The slow start to the vaccine rollout in Saudi Arabia, tightening of COVID-19 restrictions and the kingdom’s voluntary oil output cuts in February and January have weighed on activity, said Capital Economics in a new report.

A sustained recovery will be delayed until at least till the middle of the year with the result that the Saudi economy is likely to grow by just 2.3 percent this year, noted James Swanston, MENA economist at the consultancy.

Point of sale transactions and ATM withdrawals figures, proxies for consumer spending, fell at their fastest pace since August in January. At the same time, growth in local deliveries of cement, an indicator of construction activity, slowed from 9.0 percent year-on-year (y-o-y) in December to 5.6 percent y-o-y in January.

On a more positive note, private sector credit growth picked up from 14 percent y-o-y at the end of last year to 14.4 percent y-o-y in January. And the whole economy PMI for January edged up from 57.0 in December to 57.1 as the forward-looking components of the survey turned more optimistic, the report said.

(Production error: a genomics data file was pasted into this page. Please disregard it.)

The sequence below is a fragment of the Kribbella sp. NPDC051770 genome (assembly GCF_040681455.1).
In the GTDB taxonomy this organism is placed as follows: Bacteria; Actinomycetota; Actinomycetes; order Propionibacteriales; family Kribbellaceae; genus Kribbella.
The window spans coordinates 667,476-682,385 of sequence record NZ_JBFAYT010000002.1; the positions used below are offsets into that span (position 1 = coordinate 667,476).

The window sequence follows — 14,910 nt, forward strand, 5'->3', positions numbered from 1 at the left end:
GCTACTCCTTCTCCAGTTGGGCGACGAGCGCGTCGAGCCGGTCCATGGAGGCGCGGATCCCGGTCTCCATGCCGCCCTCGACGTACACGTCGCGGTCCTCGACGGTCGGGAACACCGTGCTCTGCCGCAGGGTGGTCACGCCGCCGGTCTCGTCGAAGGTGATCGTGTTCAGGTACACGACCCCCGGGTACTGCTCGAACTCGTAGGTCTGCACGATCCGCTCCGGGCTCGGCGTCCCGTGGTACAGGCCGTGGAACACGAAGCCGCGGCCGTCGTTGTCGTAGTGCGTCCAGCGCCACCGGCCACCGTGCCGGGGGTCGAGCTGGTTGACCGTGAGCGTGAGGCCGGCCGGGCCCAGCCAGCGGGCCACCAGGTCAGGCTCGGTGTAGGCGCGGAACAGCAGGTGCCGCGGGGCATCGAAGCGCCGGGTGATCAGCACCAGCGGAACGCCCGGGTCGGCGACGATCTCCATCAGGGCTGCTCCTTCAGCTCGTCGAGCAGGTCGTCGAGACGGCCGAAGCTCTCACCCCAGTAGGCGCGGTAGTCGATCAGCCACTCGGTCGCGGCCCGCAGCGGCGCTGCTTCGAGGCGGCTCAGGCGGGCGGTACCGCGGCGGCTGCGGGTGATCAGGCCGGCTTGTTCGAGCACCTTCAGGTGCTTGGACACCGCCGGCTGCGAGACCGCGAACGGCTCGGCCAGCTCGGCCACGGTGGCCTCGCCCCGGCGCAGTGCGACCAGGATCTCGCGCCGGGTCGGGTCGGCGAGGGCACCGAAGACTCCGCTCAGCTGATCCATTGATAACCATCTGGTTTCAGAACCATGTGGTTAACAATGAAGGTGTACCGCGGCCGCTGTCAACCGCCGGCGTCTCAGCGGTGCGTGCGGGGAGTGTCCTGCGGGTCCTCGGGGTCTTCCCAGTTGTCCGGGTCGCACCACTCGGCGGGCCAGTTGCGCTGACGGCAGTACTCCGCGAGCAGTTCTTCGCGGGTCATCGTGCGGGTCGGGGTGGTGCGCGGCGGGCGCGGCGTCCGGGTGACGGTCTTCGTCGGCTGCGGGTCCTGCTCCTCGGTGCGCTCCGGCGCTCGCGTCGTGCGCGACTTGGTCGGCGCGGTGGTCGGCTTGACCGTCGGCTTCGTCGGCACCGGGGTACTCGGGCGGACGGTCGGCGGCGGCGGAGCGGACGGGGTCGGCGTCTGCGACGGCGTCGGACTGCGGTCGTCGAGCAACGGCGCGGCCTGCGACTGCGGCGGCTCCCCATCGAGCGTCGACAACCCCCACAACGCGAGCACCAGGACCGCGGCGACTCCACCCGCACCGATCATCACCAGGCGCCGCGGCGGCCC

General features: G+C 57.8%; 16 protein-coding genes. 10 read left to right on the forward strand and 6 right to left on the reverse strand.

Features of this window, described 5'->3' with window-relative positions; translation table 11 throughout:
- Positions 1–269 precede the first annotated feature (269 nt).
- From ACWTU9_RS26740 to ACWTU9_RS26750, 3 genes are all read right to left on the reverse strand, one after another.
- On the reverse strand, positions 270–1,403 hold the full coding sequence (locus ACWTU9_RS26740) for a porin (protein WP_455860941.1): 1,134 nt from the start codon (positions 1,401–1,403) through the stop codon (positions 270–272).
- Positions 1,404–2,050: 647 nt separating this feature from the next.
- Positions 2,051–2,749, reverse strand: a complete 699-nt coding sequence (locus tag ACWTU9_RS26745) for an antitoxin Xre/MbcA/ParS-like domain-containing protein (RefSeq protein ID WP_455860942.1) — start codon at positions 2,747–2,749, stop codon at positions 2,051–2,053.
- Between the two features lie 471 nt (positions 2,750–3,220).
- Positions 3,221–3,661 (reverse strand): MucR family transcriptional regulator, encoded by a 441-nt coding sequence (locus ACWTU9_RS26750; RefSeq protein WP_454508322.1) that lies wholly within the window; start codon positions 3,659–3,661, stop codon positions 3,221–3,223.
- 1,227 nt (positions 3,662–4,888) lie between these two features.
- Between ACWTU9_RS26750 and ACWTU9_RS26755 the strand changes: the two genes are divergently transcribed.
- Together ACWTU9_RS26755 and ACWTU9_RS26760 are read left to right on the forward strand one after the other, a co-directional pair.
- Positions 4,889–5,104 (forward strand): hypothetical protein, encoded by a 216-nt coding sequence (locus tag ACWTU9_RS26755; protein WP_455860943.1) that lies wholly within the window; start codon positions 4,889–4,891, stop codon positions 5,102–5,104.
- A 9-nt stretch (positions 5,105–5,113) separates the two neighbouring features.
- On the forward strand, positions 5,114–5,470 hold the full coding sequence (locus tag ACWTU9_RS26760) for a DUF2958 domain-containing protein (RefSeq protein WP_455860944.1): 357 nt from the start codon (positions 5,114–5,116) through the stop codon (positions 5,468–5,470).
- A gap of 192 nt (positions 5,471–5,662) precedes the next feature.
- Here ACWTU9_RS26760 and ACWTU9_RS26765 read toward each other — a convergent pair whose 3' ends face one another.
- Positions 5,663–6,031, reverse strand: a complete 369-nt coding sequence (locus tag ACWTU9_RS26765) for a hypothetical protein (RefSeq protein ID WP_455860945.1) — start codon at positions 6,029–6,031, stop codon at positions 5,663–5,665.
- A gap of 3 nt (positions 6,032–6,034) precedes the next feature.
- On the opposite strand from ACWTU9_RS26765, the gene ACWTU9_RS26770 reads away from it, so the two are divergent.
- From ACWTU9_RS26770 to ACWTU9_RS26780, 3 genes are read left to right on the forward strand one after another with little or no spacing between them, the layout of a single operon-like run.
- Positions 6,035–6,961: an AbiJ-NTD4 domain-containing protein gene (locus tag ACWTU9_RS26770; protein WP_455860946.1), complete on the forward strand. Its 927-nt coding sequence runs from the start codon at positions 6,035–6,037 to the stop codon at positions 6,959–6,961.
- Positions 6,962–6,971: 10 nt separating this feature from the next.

In the oil sector, output continued to rise over the course of Q4 and into January. Production growth picked up from -7.3 percent y-o-y in December to -7.0 percent y-o-y in January. But the kingdom’s voluntary oil output reduction of 1 million barrels per day (bpd) in the first two months of the year will knock 3 percentage points off GDP growth over Q1.

Further ahead, the recovery is likely to remain slow-going. Virus containment measures are likely to stay tight for some time given the slow roll out of vaccines – so far only 1.8 percent of the population has received at least one dose, well short of what is required to vaccinate those most vulnerable to the virus and well behind vaccination programmes in other parts of the region.

The recent rally in oil prices probably has a bit further to run and OPEC+ is likely to agree to lift oil output over the remainder of the year when it meets later this week. But this is unlikely to be enough for the government to row back on last year’s austerity measures and fiscal policy will probably remain tight.

(Writing by Brinda Darasha; editing by Daniel Luiz)

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